~ excerpt from TruthQuestHistory.com
Ancient Egypt/Ancient Greece
Laurie Bluedorn, co-author of Teaching the Trivium, has this to say of these guides:
Ancient Egypt and Ancient Greece, Ancient Rome: These two study guides, which can be used by students of all ages, contain short, concise historical commentary along with exhaustive book recommendations (both in-print and out-of-print) for every key person and event covered. Also included are writing exercises placed throughout the commentary. These guides, which are thoroughly Christian in their worldview, can be used as your sole history curriculum for these time periods, or as a supplement to any other history curriculum. I love the cautions that Mrs. Miller gives us. At numerous points she suggests that we be careful in our study of ancient Egyptian, Greek, and Roman civilization, and she shows us which books would not be appropriate for young children or even some older students. There is just enough commentary throughout the books to guide us and keep us on the correct path so that we won’t leave out any important historical events or people. A family is free to spend as long or as little time at each stop on the timeline as they wish. Mrs. Miller recently revised these two guides including: citing our “Ancient History from Primary Resources” book/CDs set and showing when to use it; adding more ancient writers and more in-print spine books; numbered the sections and subsections; included more Ambleside Online spines/books/resources; and there is a corresponding “Table of Contents” which makes planning and using the guides easier. With these additions, Mrs. Miller has made a wonderful curriculum even better. I wish my children were young again so we could use it.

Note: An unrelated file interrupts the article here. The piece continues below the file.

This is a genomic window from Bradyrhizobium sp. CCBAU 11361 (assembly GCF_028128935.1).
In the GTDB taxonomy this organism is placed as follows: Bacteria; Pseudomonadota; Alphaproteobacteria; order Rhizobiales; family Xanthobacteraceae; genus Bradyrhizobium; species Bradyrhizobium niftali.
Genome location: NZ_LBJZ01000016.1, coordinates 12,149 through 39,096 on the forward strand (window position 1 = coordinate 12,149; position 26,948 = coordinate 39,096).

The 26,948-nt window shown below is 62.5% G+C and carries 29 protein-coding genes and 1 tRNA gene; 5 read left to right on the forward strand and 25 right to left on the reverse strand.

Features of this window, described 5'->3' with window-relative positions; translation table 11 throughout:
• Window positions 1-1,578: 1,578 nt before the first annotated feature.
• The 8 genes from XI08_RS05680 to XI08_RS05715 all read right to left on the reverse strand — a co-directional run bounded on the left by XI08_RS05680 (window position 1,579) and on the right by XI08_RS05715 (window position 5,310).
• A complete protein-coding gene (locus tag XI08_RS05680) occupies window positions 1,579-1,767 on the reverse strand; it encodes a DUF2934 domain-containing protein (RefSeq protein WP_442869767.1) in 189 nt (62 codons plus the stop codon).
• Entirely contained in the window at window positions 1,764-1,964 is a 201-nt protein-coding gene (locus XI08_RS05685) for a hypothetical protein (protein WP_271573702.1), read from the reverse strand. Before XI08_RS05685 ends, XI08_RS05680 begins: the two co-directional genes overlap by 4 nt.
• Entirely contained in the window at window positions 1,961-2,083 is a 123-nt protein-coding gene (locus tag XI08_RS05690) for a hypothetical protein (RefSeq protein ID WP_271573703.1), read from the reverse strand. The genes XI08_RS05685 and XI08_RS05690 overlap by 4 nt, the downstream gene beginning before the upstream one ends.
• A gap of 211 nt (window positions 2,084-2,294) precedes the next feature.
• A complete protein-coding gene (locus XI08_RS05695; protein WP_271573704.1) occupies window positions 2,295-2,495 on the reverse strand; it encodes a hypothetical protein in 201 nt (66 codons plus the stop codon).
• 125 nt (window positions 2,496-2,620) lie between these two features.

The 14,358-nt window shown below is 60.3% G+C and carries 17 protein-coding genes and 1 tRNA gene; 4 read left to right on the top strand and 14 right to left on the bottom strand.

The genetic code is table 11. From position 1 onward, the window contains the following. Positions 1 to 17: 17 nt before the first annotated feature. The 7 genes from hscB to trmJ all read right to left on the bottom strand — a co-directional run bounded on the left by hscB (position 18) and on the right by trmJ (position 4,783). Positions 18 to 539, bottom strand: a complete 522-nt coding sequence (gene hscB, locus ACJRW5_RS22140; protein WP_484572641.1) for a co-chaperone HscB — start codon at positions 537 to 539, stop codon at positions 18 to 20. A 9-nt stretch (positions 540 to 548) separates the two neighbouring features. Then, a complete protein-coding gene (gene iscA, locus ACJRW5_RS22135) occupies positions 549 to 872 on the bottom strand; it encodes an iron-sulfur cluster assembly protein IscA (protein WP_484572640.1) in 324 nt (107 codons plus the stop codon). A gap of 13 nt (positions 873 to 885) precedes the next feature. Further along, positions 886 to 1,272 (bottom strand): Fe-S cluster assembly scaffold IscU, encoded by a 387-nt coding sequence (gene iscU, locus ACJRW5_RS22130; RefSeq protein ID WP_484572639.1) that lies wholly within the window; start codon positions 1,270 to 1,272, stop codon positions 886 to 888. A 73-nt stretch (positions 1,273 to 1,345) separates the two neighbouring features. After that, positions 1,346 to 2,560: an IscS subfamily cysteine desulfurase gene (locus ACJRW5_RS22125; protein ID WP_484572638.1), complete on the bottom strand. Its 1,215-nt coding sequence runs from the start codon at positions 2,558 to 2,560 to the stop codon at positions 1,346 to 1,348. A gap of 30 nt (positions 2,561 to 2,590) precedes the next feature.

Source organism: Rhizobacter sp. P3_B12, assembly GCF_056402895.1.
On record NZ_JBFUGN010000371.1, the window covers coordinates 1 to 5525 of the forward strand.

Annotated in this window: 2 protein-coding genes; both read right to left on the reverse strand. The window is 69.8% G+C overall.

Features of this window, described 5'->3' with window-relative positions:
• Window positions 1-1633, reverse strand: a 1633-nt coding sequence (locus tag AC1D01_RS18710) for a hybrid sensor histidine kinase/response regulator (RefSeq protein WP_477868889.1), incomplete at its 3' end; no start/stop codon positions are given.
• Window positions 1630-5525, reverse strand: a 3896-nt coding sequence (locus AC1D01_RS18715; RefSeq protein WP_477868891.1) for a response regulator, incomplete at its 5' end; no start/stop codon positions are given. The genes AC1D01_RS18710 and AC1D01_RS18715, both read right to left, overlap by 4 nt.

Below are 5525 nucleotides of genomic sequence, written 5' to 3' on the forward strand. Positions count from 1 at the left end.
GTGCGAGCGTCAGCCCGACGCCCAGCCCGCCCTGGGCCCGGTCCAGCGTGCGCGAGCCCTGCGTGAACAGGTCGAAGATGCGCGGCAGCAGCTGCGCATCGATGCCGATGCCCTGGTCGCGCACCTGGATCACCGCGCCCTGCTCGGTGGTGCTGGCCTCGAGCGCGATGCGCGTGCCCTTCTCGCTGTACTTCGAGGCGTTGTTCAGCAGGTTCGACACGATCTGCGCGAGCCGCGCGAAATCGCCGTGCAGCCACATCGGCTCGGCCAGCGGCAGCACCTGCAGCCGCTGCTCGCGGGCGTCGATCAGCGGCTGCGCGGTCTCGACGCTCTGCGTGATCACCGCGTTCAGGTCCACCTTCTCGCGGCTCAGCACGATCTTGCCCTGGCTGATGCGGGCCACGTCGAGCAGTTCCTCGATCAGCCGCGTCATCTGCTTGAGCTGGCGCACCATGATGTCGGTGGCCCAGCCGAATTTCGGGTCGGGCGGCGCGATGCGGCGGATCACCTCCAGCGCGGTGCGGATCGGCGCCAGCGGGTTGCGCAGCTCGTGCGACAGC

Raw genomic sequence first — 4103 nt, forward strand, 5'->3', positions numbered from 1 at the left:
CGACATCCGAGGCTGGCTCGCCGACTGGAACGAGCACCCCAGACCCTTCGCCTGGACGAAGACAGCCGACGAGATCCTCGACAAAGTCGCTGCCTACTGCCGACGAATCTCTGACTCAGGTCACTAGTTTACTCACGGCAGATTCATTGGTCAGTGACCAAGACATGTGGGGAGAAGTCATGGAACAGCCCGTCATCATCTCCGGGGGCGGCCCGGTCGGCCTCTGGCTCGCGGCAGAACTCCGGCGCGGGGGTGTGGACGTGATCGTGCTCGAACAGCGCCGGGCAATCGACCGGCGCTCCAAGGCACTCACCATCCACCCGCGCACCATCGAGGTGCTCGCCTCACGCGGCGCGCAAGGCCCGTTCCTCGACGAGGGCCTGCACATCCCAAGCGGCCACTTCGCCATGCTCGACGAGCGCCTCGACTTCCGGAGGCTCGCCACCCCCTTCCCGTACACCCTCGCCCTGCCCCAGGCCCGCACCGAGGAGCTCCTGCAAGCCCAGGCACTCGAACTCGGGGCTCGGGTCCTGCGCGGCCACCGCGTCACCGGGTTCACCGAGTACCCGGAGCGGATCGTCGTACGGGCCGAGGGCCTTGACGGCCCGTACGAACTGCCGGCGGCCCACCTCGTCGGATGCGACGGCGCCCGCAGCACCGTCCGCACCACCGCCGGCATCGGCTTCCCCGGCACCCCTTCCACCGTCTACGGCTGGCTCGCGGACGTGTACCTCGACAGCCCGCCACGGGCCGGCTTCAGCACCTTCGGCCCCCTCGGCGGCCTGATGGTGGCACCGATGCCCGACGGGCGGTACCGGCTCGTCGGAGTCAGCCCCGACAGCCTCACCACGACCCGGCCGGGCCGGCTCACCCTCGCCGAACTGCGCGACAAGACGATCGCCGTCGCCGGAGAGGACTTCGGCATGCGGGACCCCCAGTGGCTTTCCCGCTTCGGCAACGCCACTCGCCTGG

Middle Ages: Grades 5-12 (Recommended age-range, though book recommendations ARE provided for elementary grades as well.)
Middle Ages (500-1400)
Renaissance-Reformation: Grades 5-12 (Recommended age-range, though book recommendations ARE provided for elementary grades as well.)
Age of Revolution I, II, III: Grades 5-12 (Recommended age-range, though book recommendations ARE provided for elementary grades as well.)
Age of Revolution 1 (US/Europe, 1600-1800)
Age of Revolution II (US/Europe, 1800-1865)
Age of Revolution III (US/Europe, 1865-2000)
Our son has been particularly enamored with Alexander the Great over the last couple of years, reading many wonderful, mature books about him. I was so thrilled to have found this poem contrasting that world-famous king with the King of Kings in our guide to Ancient Greece, p. 64. What a beautiful reminder it’s been of Jesus’s own words:
For whoever wishes to save his life will lose it; but whoever loses his life for My sake will find it.
~ Matthew 16.25
Jesus and Alexander (Anonymous)
Jesus and Alexander died at thirty-three;
One lived and died for self; one died for you and me.
The Greek died on a throne; the Jew died on a cross;
One’s life a triumph seemed; the other but a loss.
One led vast armies forth; the other walked alone;
One shed a whole world’s blood; the other shed his own.
One won the world in life, and lost it all in death.
The other lost His life to win the whole worlds faith.
Jesus and Alexander died at thirty-three;
The Greek made men slaves; the Jew made all men free.
One built a throne on blood; the other built on love.
The one was born of earth; the other from above;
One won all his earth; to lose all earth and heaven.
The other gave up all; that all to him be given.
The Greek forever died; the Jew forever lives;
He loses all who gets, and wins all things who gives.
(Quoted from: Varner, Williams “The Greeks” Israel My Beloved, Aug/Sept 1994:14.)
Written by Beth Brewer, a Charlotte Mason inspired, Spirit-led, relaxed-eclectic homeschooling Mama of 3. She’s also an author at The Homeschool Post and blogs her photos, musings, hopes, fears, faith and falterings as she lives, loves and learns with her family at the brew*crew adventure.